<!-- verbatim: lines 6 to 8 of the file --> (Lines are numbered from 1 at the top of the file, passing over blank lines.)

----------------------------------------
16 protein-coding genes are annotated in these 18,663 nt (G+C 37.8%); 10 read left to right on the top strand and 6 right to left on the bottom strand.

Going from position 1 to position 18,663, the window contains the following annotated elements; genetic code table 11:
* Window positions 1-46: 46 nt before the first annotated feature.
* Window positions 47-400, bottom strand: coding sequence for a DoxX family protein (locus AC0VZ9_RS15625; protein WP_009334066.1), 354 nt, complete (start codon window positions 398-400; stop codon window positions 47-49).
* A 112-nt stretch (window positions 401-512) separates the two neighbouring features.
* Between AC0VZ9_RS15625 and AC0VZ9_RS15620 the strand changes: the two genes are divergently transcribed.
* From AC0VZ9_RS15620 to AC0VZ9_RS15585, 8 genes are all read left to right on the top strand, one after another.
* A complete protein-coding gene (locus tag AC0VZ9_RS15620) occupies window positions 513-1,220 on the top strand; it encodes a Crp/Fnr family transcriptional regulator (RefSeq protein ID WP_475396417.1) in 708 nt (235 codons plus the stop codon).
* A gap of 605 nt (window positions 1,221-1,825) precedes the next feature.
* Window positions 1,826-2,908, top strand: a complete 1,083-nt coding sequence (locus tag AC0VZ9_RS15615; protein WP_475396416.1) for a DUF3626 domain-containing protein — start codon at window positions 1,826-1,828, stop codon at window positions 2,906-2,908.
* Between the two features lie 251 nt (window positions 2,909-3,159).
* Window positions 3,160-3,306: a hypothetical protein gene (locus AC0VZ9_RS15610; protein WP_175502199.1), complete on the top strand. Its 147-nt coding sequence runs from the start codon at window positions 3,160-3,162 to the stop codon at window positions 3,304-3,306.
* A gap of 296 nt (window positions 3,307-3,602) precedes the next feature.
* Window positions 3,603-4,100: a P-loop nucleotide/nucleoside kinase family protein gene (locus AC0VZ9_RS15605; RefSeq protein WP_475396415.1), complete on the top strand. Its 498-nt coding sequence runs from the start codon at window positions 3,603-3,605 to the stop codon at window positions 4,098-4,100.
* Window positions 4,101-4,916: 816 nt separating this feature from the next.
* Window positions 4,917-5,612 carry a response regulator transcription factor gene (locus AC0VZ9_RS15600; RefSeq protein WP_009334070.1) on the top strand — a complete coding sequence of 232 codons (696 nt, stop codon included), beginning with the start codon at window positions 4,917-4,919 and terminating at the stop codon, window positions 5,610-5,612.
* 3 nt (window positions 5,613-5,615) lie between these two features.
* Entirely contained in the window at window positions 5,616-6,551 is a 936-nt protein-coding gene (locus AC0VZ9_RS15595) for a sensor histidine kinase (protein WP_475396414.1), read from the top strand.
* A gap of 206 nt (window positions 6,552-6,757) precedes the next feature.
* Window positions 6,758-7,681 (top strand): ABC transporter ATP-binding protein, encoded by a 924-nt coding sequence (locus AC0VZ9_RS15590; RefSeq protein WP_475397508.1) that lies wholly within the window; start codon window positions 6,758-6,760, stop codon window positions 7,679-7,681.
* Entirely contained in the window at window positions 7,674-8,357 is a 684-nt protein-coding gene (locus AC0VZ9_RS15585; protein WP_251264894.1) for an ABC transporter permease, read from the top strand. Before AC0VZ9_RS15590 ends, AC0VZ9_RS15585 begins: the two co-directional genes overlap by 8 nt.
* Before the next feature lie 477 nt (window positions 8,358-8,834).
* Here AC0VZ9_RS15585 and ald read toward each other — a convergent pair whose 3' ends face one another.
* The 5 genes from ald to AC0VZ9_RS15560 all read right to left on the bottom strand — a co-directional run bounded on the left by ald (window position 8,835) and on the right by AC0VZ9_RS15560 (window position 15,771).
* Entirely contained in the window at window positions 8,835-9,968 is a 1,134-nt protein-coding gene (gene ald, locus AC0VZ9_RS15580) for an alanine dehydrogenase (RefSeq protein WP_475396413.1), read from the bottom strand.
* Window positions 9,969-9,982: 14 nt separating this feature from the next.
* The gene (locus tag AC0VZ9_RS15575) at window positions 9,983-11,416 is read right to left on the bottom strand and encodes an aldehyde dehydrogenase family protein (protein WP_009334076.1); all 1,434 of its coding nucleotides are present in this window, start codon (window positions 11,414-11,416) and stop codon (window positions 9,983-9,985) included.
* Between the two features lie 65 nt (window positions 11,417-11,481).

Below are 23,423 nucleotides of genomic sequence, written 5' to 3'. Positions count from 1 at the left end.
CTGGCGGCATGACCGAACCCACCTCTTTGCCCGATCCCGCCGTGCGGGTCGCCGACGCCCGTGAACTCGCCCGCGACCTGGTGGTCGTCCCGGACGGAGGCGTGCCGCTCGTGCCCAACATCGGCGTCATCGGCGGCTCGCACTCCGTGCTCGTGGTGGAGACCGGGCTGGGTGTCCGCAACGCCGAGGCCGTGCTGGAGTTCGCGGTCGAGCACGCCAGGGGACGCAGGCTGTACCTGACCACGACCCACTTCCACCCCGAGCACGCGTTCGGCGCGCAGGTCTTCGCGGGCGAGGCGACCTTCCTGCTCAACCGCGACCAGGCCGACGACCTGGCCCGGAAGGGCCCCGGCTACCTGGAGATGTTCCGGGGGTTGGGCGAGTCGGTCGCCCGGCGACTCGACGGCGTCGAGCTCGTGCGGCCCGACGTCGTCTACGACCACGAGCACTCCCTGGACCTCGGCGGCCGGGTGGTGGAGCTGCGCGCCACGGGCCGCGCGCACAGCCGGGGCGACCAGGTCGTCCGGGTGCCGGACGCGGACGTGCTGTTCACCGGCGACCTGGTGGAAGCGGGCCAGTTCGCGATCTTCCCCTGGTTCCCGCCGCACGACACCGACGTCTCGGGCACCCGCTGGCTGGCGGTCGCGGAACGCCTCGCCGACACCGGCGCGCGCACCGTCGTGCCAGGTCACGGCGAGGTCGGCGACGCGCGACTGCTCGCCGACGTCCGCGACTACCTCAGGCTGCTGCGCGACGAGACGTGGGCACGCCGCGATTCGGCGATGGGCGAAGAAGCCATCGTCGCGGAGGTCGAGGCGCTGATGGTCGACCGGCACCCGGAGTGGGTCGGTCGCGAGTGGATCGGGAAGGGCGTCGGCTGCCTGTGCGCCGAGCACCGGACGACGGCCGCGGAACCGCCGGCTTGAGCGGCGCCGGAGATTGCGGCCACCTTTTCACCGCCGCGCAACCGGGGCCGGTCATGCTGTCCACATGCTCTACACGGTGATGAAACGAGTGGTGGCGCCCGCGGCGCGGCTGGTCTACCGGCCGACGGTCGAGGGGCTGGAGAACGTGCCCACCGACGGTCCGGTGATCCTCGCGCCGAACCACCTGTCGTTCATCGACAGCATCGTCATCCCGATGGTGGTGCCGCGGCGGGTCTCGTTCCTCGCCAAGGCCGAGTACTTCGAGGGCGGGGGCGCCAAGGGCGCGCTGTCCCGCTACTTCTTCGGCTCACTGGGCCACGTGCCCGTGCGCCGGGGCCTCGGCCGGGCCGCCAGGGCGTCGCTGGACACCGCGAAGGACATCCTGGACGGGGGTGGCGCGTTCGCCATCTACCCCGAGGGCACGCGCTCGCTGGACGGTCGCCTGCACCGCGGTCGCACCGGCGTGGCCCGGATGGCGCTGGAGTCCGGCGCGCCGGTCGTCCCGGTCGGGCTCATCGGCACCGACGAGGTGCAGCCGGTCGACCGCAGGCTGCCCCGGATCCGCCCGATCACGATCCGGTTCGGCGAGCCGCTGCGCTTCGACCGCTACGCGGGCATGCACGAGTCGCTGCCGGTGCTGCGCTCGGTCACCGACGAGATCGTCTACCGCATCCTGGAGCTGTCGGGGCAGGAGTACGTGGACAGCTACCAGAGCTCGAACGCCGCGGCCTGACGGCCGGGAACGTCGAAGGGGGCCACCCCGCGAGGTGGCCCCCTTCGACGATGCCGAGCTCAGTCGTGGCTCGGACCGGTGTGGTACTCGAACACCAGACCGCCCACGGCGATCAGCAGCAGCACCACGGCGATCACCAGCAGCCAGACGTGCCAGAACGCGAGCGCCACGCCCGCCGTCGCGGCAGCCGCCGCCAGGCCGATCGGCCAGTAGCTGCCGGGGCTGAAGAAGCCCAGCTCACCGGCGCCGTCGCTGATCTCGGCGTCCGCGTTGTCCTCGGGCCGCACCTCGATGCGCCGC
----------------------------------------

* Between AC0VZ9_RS15625 and AC0VZ9_RS15620 the strand changes: the two genes are divergently transcribed.
* From AC0VZ9_RS15620 to AC0VZ9_RS15585, 8 genes are all read left to right on the top strand, one after another.
* A complete protein-coding gene (locus tag AC0VZ9_RS15620) occupies window positions 513-1,220 on the top strand; it encodes a Crp/Fnr family transcriptional regulator (RefSeq protein ID WP_475396417.1) in 708 nt (235 codons plus the stop codon).